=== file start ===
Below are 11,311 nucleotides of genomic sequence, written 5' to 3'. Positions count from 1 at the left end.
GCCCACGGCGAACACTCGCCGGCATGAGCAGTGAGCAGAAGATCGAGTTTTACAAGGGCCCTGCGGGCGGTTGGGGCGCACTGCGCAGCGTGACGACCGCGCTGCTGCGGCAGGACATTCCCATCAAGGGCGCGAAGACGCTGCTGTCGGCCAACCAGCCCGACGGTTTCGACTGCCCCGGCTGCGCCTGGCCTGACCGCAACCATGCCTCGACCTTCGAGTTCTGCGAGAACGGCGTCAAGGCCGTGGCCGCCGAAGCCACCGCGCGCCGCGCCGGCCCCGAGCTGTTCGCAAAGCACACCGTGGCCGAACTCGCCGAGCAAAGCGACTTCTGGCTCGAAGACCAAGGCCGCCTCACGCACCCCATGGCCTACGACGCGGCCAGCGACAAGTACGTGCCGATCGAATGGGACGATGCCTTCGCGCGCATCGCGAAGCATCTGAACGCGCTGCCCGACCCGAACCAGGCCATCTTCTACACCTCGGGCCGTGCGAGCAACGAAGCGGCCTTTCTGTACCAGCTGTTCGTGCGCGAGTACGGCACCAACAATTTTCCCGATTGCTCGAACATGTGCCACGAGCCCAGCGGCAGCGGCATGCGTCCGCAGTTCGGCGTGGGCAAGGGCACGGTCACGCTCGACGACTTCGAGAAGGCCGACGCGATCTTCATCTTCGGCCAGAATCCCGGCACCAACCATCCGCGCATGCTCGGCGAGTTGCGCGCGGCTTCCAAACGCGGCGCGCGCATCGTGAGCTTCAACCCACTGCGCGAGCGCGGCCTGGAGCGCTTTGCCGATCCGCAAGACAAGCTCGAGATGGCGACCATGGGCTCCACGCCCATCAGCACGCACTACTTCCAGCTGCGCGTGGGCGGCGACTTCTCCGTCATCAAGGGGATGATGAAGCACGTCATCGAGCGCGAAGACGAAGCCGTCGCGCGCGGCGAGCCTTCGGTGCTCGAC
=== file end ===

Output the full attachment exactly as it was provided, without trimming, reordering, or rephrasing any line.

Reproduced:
Below are 11,311 nucleotides of genomic sequence, written 5' to 3'. Positions count from 1 at the left end.
GCCCACGGCGAACACTCGCCGGCATGAGCAGTGAGCAGAAGATCGAGTTTTACAAGGGCCCTGCGGGCGGTTGGGGCGCACTGCGCAGCGTGACGACCGCGCTGCTGCGGCAGGACATTCCCATCAAGGGCGCGAAGACGCTGCTGTCGGCCAACCAGCCCGACGGTTTCGACTGCCCCGGCTGCGCCTGGCCTGACCGCAACCATGCCTCGACCTTCGAGTTCTGCGAGAACGGCGTCAAGGCCGTGGCCGCCGAAGCCACCGCGCGCCGCGCCGGCCCCGAGCTGTTCGCAAAGCACACCGTGGCCGAACTCGCCGAGCAAAGCGACTTCTGGCTCGAAGACCAAGGCCGCCTCACGCACCCCATGGCCTACGACGCGGCCAGCGACAAGTACGTGCCGATCGAATGGGACGATGCCTTCGCGCGCATCGCGAAGCATCTGAACGCGCTGCCCGACCCGAACCAGGCCATCTTCTACACCTCGGGCCGTGCGAGCAACGAAGCGGCCTTTCTGTACCAGCTGTTCGTGCGCGAGTACGGCACCAACAATTTTCCCGATTGCTCGAACATGTGCCACGAGCCCAGCGGCAGCGGCATGCGTCCGCAGTTCGGCGTGGGCAAGGGCACGGTCACGCTCGACGACTTCGAGAAGGCCGACGCGATCTTCATCTTCGGCCAGAATCCCGGCACCAACCATCCGCGCATGCTCGGCGAGTTGCGCGCGGCTTCCAAACGCGGCGCGCGCATCGTGAGCTTCAACCCACTGCGCGAGCGCGGCCTGGAGCGCTTTGCCGATCCGCAAGACAAGCTCGAGATGGCGACCATGGGCTCCACGCCCATCAGCACGCACTACTTCCAGCTGCGCGTGGGCGGCGACTTCTCCGTCATCAAGGGGATGATGAAGCACGTCATCGAGCGCGAAGACGAAGCCGTCGCGCGCGGCGAGCCTTCGGTGCTCGAC